A night after overtime victory in Atlanta, Washington beat the NBA’s best, providing their first victory against a winning team since early December. Unsilent Majority and I were courtside (both donning blogwear, of course) and damn near stormed the floor in the exalted closing moments (not really, but still).
It was that type of night at the Phone Booth, filled up as much for the visiting Celtics as for the home five. Boston fans were everywhere, sporting Patriots jerseys and caps and missing their team’s playoff game, which is weird. Regardless, they made some noise, noise that was ultimately drowned out by a “signature win” for a Wizards team holding onto the fourth seed despite their absent superstar.
It’s obvious now that what Arenas left behind is still solid. The remaining lineup features a determined, average-to-good veteran at each position. Antonio Daniels handles the ball, mad dashes to the rim and elevates his play during key moments. DeShawn Stevenson is “The Locksmith” with touch from three. Caron Butler improves annually and will factor into MVP voting. Antawn Jamison flat-out busts his ass to the tune of 21 and 11. Brendan Haywood, though infuriating to fans and teammates alike, may be the second-best center in the East.
That group’s effort is inspiring to watch, especially from up close. KG is lauded for his fierce determination (and deservedly so), but that intensity was matched by the Washington collective. All this energy and effort was more glaring in light of Paul Pierce and Ray Allen’s general malaise. A night after winning in New Jersey, Pierce especially seemed fatigued, spending much of the night holding his hips, chirping at refs and beefing with Tough Juice. That’s bad news for Boston, because if the Big Three aren’t there for them, no one is.
Washington has depth problems of their own, as, beyond Andray Blatche, the four guys coming off the bench don’t give much. Nick Young, love him though I may (and my “The City” t-shirt drew quizzical looks), is out of sorts at this early stage, and Darius Songalia and Roger Mason aren’t much of a factor one way or the other. Bulletproof, however, is the hope.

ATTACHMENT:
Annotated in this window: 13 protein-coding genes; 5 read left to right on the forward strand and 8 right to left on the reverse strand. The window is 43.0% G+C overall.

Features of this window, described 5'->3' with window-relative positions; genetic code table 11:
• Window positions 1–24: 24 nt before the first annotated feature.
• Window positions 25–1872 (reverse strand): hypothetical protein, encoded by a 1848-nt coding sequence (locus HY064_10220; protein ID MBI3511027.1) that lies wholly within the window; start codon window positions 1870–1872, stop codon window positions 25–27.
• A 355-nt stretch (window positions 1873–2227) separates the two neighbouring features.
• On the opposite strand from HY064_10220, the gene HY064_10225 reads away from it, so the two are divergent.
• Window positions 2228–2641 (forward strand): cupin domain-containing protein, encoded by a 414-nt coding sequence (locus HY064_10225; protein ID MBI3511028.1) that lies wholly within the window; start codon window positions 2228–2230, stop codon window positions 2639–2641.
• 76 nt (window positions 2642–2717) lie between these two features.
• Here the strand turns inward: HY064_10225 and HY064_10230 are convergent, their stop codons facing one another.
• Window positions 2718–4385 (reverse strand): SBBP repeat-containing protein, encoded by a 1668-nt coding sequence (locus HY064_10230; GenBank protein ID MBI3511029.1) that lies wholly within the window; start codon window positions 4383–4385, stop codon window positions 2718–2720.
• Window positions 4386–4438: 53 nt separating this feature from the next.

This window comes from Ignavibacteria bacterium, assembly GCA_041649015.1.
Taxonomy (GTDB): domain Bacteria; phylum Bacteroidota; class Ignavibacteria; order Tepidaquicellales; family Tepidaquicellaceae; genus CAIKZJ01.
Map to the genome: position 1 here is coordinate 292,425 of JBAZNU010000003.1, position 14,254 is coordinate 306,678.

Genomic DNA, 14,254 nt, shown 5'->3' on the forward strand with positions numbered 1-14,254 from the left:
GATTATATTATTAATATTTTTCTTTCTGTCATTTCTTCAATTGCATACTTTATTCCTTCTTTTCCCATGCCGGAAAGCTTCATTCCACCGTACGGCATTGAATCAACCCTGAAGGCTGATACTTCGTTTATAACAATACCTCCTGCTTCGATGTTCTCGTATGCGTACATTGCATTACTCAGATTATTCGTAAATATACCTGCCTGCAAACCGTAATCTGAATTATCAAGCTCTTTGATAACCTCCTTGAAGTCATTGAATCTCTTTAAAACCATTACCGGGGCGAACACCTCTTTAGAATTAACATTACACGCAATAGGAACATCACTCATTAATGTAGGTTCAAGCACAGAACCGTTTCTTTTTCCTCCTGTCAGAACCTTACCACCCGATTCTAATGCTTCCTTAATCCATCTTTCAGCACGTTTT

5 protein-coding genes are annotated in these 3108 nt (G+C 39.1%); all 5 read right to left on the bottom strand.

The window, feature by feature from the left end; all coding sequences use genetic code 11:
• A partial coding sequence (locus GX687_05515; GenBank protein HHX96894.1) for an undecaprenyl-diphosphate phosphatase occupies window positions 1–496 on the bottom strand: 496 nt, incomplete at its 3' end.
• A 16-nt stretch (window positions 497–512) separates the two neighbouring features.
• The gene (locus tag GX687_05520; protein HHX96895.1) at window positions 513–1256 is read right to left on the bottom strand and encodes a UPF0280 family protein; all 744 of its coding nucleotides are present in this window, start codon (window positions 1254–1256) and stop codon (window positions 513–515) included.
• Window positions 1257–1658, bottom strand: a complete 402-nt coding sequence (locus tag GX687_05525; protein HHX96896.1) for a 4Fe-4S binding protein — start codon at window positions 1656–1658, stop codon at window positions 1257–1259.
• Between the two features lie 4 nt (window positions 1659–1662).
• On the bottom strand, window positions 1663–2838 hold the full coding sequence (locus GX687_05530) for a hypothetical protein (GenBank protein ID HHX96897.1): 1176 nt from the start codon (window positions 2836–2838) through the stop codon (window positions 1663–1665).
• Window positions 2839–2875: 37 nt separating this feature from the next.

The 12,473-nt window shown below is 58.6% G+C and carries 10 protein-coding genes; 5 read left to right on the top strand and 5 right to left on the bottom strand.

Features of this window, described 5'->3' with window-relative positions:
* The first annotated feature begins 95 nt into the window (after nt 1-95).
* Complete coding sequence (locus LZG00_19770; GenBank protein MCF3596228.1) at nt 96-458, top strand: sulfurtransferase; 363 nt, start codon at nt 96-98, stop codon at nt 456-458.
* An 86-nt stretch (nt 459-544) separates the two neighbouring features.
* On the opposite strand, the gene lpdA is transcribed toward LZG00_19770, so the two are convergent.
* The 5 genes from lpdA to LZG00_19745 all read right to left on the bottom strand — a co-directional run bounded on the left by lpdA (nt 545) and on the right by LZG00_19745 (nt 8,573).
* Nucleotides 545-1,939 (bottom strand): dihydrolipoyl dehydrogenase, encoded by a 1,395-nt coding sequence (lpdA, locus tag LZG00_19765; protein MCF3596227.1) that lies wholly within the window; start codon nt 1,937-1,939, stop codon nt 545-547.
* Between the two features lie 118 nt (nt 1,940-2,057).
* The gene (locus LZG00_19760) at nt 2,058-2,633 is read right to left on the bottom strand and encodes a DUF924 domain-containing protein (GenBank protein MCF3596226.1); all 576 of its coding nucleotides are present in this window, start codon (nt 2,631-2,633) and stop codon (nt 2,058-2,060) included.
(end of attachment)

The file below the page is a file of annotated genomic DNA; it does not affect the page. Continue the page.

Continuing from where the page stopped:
Blatche gets 19 minutes per game, and the day he doubles that is easily imagined. Fifteen-to-20 point, 10 board and three block averages are in his future, and it was much fun seeing him matched up against the idol, KG. The youngster didn’t disappoint, putting up nine, seven and two on the heels of a 13, eight and five performance. If the 21 year-old takes anything from this, it should be the realization of how close he is to not only becoming a starter but maybe even an All-Star. Pray he doesn’t go the way of Kwame.
That said, the game itself was enough to
savior savor. The first half was a push, with Boston pulling ahead in the third. Washington bounced back, and it came down to the final minutes, when the Post’s “Turning Point” occurred:
A three-pointer by AD gave the Wizards a 75-74 lead with 1 minute 51 seconds remaining, and Washington outscored Boston 10-4 from that point on.
Little does the Post know that the true turnaround came moments earlier, during a timeout when Arenas jerseys were being thrown into the stands by over-excited staffers. One flew our way, and The Maj got a hand on it. Getting another hand on it was an older fellow in front of us. Neither let go, and the duo crashed into a floor seat, tugging violently on the giveaway. Unsilent was not to be denied, and wretched the jersey away from the greybeard before holding it aloft and giving it to a kid seated next to us. A father thanked him, a shiner emerged and the Wiz’ run commenced.
All told, it was a terrific game, capped by DeShawn running the length of the court, dunking with authority and yelling in the teeth of the Celtics bench. A beatdown probably awaits when the team visits Boston for the second end of the home-and-home on Monday night, but they’ve done enough. Gil-less though they may be, soulless they are not. And, on most nights, that’s enough. This night, it was plenty.